Feeding Families in Need 

12/17/2010 
Student News 

A group of Westminster College students have established a plan in partnership with Fresh Ideas, the College food service, to see that
excess food from the College dining hall is not wasted and can be
shared with local families in need.
  
Westminster Poverty Initiative Westminster Poverty Initiative Westminster Poverty Initiative 










    
 
At 2 p.m. daily, members of the Westminster Poverty Initiative pick up pans of leftover food from the dining hall and deliver them to the John C. Harris Community Center in Fulton where the Soup Kitchen serves dinner to area families at 5 p.m. Monday through Thursday.  Between 35-40 students will take turns volunteering to make the daily deliveries.

Westminster students had been trying to develop a plan for quite some time but it was only when Giorgio Cossich, Director of Food Services for Fresh Ideas said he would help make the idea work and purchased the disposable pans to deliver food that the concept became a reality.

“These kids are very dedicated,” Cossich says.  “They come in at 2 p.m. every day and take the food over.  We would have thrown the food away.  It’s a great program.”

“The first time I delivered the food,  it did something truly wonderful for me that I could live out my faith and beliefs every day and I was amazed at how easy it was, taking so little time out of my day to have such an important impact on so many lives,” says Derick Dailey, President of the Westminster Poverty Initiative.  “It truly shows that reform doesn’t have to take years.  You just have to have the right people in place to get the job done.”

Brad Sheppard, Director of Spiritual Life and Chaplain at Westminster College and faculty advisor for the Poverty Initiative, says the new program is having a significant impact.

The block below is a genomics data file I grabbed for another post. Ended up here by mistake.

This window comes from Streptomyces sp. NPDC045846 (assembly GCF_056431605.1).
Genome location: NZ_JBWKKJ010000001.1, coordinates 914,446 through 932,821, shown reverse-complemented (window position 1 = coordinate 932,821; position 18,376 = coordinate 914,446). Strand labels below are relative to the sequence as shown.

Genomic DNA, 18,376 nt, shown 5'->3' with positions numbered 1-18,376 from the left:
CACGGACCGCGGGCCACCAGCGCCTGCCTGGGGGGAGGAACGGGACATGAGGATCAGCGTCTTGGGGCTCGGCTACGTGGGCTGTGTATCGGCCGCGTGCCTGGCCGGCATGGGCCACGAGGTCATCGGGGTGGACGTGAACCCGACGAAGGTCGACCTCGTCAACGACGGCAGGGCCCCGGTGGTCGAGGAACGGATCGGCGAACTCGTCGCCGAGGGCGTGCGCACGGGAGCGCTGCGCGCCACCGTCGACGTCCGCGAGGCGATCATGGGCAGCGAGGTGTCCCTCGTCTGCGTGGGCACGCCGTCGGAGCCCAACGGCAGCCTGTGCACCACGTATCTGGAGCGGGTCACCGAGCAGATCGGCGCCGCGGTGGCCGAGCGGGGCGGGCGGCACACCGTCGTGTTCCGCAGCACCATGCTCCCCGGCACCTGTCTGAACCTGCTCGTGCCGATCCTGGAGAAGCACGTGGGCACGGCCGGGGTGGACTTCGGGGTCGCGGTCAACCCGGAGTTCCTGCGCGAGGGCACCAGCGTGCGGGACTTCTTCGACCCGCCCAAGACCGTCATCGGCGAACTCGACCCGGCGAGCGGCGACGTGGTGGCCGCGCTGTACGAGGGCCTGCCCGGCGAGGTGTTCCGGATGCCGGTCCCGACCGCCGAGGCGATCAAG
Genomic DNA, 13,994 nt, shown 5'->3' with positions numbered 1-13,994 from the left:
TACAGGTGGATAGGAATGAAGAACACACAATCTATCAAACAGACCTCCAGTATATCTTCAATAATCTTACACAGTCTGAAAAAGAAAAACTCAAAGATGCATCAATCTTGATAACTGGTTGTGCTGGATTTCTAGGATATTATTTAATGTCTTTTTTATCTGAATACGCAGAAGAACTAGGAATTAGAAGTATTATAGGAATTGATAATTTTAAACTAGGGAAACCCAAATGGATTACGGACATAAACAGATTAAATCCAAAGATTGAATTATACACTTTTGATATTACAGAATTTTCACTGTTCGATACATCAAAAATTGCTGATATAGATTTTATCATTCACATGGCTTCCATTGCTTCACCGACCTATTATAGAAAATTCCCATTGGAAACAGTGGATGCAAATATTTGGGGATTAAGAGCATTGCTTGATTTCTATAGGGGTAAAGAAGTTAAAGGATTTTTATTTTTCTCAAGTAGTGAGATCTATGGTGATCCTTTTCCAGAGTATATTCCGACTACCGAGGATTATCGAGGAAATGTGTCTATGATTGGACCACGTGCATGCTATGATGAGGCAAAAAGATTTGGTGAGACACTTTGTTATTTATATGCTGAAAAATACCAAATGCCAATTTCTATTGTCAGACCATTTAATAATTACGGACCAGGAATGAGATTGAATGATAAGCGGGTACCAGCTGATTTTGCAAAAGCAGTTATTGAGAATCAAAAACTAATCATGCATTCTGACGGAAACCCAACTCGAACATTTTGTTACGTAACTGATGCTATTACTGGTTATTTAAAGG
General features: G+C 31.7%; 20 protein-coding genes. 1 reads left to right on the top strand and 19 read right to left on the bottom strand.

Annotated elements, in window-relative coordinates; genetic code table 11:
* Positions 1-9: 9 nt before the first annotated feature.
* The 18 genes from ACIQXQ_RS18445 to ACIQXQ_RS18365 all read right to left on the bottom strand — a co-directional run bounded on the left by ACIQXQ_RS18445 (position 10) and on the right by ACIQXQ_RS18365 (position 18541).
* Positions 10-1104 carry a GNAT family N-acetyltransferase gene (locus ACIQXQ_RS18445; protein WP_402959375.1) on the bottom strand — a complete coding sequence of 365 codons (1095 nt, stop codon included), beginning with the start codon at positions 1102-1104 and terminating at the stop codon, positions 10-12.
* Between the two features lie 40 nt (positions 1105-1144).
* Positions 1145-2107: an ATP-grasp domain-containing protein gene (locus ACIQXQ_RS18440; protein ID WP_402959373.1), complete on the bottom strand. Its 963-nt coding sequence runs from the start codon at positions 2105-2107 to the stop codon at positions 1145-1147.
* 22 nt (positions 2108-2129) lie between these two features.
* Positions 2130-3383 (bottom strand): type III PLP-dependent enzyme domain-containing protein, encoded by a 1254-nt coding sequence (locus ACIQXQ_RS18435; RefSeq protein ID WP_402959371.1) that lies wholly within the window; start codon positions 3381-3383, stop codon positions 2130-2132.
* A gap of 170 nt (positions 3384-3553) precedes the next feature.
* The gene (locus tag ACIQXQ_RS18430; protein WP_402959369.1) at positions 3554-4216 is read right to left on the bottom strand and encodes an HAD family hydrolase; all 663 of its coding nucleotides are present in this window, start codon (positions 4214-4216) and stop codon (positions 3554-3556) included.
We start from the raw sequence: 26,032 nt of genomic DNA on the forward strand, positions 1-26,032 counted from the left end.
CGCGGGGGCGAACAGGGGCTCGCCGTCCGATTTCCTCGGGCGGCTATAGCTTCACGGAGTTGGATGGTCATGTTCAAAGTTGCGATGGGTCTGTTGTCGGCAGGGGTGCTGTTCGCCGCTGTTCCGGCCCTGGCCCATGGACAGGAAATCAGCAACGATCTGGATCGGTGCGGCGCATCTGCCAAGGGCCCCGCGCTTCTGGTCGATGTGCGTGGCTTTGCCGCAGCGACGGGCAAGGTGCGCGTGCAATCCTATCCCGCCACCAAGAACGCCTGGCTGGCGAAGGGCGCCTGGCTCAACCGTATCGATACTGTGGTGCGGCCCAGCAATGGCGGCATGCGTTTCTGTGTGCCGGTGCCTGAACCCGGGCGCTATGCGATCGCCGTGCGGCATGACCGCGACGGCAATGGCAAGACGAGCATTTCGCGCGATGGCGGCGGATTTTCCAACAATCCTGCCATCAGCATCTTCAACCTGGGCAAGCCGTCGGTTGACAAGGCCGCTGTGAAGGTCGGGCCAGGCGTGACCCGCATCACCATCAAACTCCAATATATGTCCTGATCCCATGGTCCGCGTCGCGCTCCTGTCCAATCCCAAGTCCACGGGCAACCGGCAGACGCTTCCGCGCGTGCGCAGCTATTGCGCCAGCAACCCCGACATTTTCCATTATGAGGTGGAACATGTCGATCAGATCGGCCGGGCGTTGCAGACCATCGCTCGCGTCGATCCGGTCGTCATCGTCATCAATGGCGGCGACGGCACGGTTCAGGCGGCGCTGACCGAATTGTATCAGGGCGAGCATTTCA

“We’re putting more emphasis on helping these students be leaders in their community,” says Sheppard.  “It’s another way for us to get integrated in the community.   These students are passionate about fighting poverty.  It’s not just something they want to prepare for now to do later once they graduate.  They want to start right here where they are in our community.  I think that’s wonderful. ”

A recent development will mean the innovative program will expand in Fulton.  Members of the Poverty Initiative wanted to make a similar arrangement with Wiley House, Fulton’s overnight homeless shelter.  However, the facility had no way to store the food.  Because of the positive publicity that the Poverty Initiative-Fresh Ideas partnership has already received, an anonymous donor from Court Street United Methodist Church has stepped forward to purchase a brand new refrigerator for Wiley House.

“This is great news for those who benefit from Wiley House and its services but it is also a testament to how single acts of kindness and service can generate that ‘ripple effect’ that has the potential to yield extraordinary fruit,” says Dailey.  “I hope this good news will encourage others to serve humanity and help this holiday season take on new meaning.”